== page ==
Free Bartleby's Rebellion and Societal Critique Essay Sample

A short story "Bartleby, the Scrivener: A Story of Wall Street" by Herman Melville takes place in New York at the end of the 19th century. The narrator tells the story of the strangest scrivener he has ever seen, Bartleby The narrator is a lawyer, who owns the office on the Wall Street and describes himself as a peaceful and tolerable person.  He hires Bartleby, neat, presentable, but hapless man to work for him.

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Bartleby was good and accurate worker at first, but he turned out to be the person of one fraise, “I would prefer not to” do almost everything, including his work tasks, going home after work and eating. In my opinion, these changes have happened to him after several scenes when lawyer was telling what he wanted from Bartleby, without asking what his worker wanted to do. This might be normal in regular relationship of this kind, but not for Bartleby. His previous work at the dead letters office, where he had to perform useless tasks, has probably caused the loss of motivation to work and live at all. Bartleby was isolated from the society with both visible and invisible walls. Together with isolation he has got own idea of life and kind of freedom to do whatever he felt like doing, even doing nothing. For a long time no one cared for him and usual approaches didn’t work for him as well. After analyzing the existing situation, it becomes obvious to me that Bartleby’s respond sounded like calm but firm protest against commandments of the society.

Herman Melville’s short story puts forward a lot of moral issues, but doesn’t give clear solutions. During the story, the narrator tortures between his sense of compassion and responsibility for Bartleby and the wish to get rid of him, due to the danger that Bartleby represents to the office and narrator’s usual way of life. To my mind, the example of relationship between narrator and protagonist the author showed that, usually, when something doesn’t fit in the way some social structure is organized it should be removed or destroyed, despite of one’s needs or feelings.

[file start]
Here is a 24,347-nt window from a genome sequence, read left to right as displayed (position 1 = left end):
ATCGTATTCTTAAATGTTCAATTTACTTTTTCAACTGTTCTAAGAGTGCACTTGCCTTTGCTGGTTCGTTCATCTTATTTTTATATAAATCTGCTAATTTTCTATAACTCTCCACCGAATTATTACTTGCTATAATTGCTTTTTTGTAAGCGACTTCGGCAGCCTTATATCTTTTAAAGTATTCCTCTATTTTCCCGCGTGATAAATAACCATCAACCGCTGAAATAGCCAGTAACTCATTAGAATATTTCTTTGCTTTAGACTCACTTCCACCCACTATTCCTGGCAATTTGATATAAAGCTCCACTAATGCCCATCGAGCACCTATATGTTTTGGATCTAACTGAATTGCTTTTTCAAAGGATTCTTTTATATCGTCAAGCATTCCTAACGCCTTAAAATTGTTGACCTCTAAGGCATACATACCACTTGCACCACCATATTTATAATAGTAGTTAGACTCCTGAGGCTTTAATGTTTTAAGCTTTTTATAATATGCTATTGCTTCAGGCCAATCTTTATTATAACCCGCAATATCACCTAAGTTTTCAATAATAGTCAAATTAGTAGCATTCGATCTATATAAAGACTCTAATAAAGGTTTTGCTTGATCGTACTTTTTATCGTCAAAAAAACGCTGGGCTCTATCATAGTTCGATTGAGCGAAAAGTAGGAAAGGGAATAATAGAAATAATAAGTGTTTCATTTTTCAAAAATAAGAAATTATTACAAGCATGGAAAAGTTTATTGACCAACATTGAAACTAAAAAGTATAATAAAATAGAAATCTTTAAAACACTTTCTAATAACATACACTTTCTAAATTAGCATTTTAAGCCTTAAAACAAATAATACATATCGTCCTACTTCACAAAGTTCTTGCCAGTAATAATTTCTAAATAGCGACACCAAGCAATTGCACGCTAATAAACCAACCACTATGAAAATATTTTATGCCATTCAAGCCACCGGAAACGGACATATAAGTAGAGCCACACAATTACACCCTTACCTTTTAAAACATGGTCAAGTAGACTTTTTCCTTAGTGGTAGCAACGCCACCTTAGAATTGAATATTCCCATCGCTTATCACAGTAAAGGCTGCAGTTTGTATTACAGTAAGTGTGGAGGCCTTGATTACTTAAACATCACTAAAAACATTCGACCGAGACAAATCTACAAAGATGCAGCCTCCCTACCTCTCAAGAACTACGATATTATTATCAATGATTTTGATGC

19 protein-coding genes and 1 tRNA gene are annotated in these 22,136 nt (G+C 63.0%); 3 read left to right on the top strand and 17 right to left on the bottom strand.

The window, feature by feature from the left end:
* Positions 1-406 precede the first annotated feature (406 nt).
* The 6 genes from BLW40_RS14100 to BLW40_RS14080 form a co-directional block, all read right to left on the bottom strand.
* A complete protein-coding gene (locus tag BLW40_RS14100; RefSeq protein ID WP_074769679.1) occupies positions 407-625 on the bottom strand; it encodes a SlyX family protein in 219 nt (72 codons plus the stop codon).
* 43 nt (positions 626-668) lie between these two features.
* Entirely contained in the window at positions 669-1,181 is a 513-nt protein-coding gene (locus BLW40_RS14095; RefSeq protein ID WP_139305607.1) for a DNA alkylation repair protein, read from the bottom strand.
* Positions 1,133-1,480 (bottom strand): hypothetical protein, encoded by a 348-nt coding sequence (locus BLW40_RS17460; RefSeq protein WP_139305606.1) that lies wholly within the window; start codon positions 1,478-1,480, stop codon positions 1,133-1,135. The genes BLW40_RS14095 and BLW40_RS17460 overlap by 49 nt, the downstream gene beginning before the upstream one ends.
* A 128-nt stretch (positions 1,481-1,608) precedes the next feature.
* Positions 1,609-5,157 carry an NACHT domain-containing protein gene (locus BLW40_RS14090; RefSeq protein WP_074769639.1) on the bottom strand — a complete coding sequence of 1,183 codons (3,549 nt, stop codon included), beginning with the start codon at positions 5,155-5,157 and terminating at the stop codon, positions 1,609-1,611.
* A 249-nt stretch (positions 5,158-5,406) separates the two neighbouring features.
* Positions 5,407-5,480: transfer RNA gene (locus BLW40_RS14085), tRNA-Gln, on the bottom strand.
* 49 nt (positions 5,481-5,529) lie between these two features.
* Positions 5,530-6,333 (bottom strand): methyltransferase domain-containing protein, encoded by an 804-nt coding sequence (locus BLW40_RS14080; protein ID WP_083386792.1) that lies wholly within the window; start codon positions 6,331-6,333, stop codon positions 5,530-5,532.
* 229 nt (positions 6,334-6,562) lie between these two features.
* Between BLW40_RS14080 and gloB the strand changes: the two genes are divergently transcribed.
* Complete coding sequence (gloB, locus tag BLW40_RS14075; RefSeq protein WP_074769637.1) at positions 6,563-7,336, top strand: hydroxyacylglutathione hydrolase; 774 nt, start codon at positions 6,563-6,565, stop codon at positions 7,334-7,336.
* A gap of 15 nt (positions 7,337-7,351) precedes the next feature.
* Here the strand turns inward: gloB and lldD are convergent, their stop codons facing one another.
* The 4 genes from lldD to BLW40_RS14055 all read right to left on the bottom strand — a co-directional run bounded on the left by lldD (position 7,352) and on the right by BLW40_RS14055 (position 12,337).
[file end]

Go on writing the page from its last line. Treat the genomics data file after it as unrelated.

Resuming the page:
As the narrative unfolds, it becomes apparent that Bartleby's preference for non-conformity extends beyond mere defiance; it's a manifestation of his desire for a unique form of freedom. His insistence on doing nothing, a stark departure from societal expectations, suggests a radical redefinition of personal autonomy. This rebellion against the societal structure takes on a more profound significance when viewed in the context of the 19th-century setting in New York—a time marked by industrialization and a burgeoning capitalist ethos.

Bartleby's peculiar choices also reflect a commentary on the dehumanizing nature of certain professions, such as his earlier stint at the dead letters office. The monotony and futility of his tasks in that environment likely contributed to his disillusionment and withdrawal from conventional societal participation. Melville, in crafting Bartleby's character, presents a subtle critique of the impact of soul-crushing, bureaucratic occupations on an individual's spirit.

Moreover, the walls that isolate Bartleby are not only physical but symbolic, representing the barriers erected by societal norms. The story, in essence, delves into the consequences of such isolation—both for the individual and for those attempting to comprehend or manage someone who defies the established order. This exploration of isolation adds layers of complexity to the moral questions raised in the narrative.

In the complex interplay between the narrator's compassion and the societal inclination to eliminate what doesn't conform, Melville introduces a nuanced examination of human empathy and systemic rigidity. The lack of clear solutions forces readers to confront the uncomfortable reality that societal structures, when faced with unconventional challenges, often resort to uncompromising measures.

The story's resonance lies not only in its exploration of moral ambiguity but also in its timeless relevance. The tension between individual autonomy and societal expectations remains a perennial theme, inviting readers to reflect on the evolving dynamics between the self and the structures that seek to define it.


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